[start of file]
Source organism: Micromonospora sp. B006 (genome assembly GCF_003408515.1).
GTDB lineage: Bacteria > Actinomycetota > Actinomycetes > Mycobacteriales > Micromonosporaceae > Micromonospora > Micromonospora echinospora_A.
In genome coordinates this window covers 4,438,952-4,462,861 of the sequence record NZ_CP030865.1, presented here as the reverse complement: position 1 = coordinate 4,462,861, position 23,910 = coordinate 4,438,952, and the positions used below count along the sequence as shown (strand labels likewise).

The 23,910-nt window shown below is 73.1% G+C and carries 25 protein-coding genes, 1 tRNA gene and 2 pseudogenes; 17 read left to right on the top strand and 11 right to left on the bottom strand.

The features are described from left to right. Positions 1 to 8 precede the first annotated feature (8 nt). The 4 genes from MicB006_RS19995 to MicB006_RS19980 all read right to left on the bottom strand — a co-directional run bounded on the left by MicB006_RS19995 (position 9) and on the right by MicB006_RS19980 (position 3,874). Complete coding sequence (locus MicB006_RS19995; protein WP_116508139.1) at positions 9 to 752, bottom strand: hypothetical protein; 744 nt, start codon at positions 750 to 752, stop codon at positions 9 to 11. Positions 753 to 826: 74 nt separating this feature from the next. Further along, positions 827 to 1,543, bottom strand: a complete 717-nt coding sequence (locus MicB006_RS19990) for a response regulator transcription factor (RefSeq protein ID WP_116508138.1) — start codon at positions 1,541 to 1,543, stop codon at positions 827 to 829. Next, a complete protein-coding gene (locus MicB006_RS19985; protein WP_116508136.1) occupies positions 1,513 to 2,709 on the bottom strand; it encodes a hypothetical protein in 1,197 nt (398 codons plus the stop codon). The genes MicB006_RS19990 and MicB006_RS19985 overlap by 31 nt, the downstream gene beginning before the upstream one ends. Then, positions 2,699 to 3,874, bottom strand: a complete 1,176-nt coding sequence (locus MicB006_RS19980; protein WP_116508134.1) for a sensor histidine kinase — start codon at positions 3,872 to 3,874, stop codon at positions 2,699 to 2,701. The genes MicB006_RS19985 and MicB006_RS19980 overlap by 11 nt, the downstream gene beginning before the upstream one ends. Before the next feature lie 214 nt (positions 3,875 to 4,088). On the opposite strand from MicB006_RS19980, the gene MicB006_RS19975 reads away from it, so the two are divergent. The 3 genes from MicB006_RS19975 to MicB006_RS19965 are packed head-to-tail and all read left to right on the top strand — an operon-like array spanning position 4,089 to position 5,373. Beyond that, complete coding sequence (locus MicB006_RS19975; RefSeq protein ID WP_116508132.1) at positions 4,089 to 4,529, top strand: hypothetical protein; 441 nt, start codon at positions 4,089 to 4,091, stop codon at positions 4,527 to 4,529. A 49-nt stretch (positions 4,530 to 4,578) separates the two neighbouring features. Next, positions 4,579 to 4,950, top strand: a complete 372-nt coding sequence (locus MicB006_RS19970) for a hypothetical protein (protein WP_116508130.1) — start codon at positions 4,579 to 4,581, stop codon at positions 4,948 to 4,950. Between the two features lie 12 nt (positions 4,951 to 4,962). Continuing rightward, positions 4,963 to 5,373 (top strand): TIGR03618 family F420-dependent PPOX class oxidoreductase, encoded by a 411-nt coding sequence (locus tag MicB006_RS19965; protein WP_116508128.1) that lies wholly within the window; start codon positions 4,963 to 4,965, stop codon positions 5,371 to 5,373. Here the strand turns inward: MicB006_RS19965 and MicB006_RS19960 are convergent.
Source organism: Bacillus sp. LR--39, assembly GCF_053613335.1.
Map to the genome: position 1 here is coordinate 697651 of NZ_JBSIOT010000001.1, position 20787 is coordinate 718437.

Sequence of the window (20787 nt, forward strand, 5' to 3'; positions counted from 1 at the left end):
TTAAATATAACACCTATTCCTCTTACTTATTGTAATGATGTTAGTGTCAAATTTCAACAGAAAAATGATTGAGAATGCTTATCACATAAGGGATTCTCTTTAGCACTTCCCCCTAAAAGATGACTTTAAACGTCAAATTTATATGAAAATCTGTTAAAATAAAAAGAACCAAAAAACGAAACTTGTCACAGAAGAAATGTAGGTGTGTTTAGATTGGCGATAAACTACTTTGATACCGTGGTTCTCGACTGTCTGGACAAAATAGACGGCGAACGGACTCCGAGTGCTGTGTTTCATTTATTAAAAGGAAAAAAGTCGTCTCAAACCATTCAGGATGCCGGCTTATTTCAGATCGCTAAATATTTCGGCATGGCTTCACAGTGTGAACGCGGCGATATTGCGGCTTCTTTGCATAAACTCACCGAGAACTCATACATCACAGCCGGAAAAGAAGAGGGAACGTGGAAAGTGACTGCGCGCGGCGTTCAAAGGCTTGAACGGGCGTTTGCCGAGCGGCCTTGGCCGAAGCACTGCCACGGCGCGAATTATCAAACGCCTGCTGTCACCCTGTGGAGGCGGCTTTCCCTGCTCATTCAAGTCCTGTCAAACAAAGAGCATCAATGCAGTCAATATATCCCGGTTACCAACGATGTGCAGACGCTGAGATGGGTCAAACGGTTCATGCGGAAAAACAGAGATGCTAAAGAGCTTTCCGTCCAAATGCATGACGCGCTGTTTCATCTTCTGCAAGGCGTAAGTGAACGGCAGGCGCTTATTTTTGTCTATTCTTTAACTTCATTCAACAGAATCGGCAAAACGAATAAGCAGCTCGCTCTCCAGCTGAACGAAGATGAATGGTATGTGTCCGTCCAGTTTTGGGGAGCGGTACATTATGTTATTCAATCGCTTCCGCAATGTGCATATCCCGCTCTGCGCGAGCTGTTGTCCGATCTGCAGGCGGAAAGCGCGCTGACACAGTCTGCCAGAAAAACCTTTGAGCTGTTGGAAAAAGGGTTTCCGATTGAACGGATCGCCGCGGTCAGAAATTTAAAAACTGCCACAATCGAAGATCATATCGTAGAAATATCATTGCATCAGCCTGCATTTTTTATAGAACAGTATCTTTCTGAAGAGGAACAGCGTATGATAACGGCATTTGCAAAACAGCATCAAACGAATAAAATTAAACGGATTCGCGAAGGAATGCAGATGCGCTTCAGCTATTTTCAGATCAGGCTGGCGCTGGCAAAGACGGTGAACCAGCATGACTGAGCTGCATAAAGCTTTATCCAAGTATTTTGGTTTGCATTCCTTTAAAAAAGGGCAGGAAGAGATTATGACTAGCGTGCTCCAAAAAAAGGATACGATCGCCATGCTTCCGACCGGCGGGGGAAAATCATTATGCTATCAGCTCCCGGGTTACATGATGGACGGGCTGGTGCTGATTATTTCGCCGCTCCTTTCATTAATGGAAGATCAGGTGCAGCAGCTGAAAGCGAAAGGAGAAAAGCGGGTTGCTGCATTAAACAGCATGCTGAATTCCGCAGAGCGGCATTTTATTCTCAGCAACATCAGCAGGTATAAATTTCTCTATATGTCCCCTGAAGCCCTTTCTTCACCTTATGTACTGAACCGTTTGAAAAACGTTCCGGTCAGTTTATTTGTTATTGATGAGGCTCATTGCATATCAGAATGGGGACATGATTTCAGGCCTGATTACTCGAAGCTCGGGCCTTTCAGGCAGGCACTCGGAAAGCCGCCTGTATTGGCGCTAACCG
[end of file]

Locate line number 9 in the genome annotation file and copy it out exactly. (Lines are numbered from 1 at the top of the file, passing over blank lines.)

TTAAATATAACACCTATTCCTCTTACTTATTGTAATGATGTTAGTGTCAAATTTCAACAGAAAAATGATTGAGAATGCTTATCACATAAGGGATTCTCTTTAGCACTTCCCCCTAAAAGATGACTTTAAACGTCAAATTTATATGAAAATCTGTTAAAATAAAAAGAACCAAAAAACGAAACTTGTCACAGAAGAAATGTAGGTGTGTTTAGATTGGCGATAAACTACTTTGATACCGTGGTTCTCGACTGTCTGGACAAAATAGACGGCGAACGGACTCCGAGTGCTGTGTTTCATTTATTAAAAGGAAAAAAGTCGTCTCAAACCATTCAGGATGCCGGCTTATTTCAGATCGCTAAATATTTCGGCATGGCTTCACAGTGTGAACGCGGCGATATTGCGGCTTCTTTGCATAAACTCACCGAGAACTCATACATCACAGCCGGAAAAGAAGAGGGAACGTGGAAAGTGACTGCGCGCGGCGTTCAAAGGCTTGAACGGGCGTTTGCCGAGCGGCCTTGGCCGAAGCACTGCCACGGCGCGAATTATCAAACGCCTGCTGTCACCCTGTGGAGGCGGCTTTCCCTGCTCATTCAAGTCCTGTCAAACAAAGAGCATCAATGCAGTCAATATATCCCGGTTACCAACGATGTGCAGACGCTGAGATGGGTCAAACGGTTCATGCGGAAAAACAGAGATGCTAAAGAGCTTTCCGTCCAAATGCATGACGCGCTGTTTCATCTTCTGCAAGGCGTAAGTGAACGGCAGGCGCTTATTTTTGTCTATTCTTTAACTTCATTCAACAGAATCGGCAAAACGAATAAGCAGCTCGCTCTCCAGCTGAACGAAGATGAATGGTATGTGTCCGTCCAGTTTTGGGGAGCGGTACATTATGTTATTCAATCGCTTCCGCAATGTGCATATCCCGCTCTGCGCGAGCTGTTGTCCGATCTGCAGGCGGAAAGCGCGCTGACACAGTCTGCCAGAAAAACCTTTGAGCTGTTGGAAAAAGGGTTTCCGATTGAACGGATCGCCGCGGTCAGAAATTTAAAAACTGCCACAATCGAAGATCATATCGTAGAAATATCATTGCATCAGCCTGCATTTTTTATAGAACAGTATCTTTCTGAAGAGGAACAGCGTATGATAACGGCATTTGCAAAACAGCATCAAACGAATAAAATTAAACGGATTCGCGAAGGAATGCAGATGCGCTTCAGCTATTTTCAGATCAGGCTGGCGCTGGCAAAGACGGTGAACCAGCATGACTGAGCTGCATAAAGCTTTATCCAAGTATTTTGGTTTGCATTCCTTTAAAAAAGGGCAGGAAGAGATTATGACTAGCGTGCTCCAAAAAAAGGATACGATCGCCATGCTTCCGACCGGCGGGGGAAAATCATTATGCTATCAGCTCCCGGGTTACATGATGGACGGGCTGGTGCTGATTATTTCGCCGCTCCTTTCATTAATGGAAGATCAGGTGCAGCAGCTGAAAGCGAAAGGAGAAAAGCGGGTTGCTGCATTAAACAGCATGCTGAATTCCGCAGAGCGGCATTTTATTCTCAGCAACATCAGCAGGTATAAATTTCTCTATATGTCCCCTGAAGCCCTTTCTTCACCTTATGTACTGAACCGTTTGAAAAACGTTCCGGTCAGTTTATTTGTTATTGATGAGGCTCATTGCATATCAGAATGGGGACATGATTTCAGGCCTGATTACTCGAAGCTCGGGCCTTTCAGGCAGGCACTCGGAAAGCCGCCTGTATTGGCGCTAACCG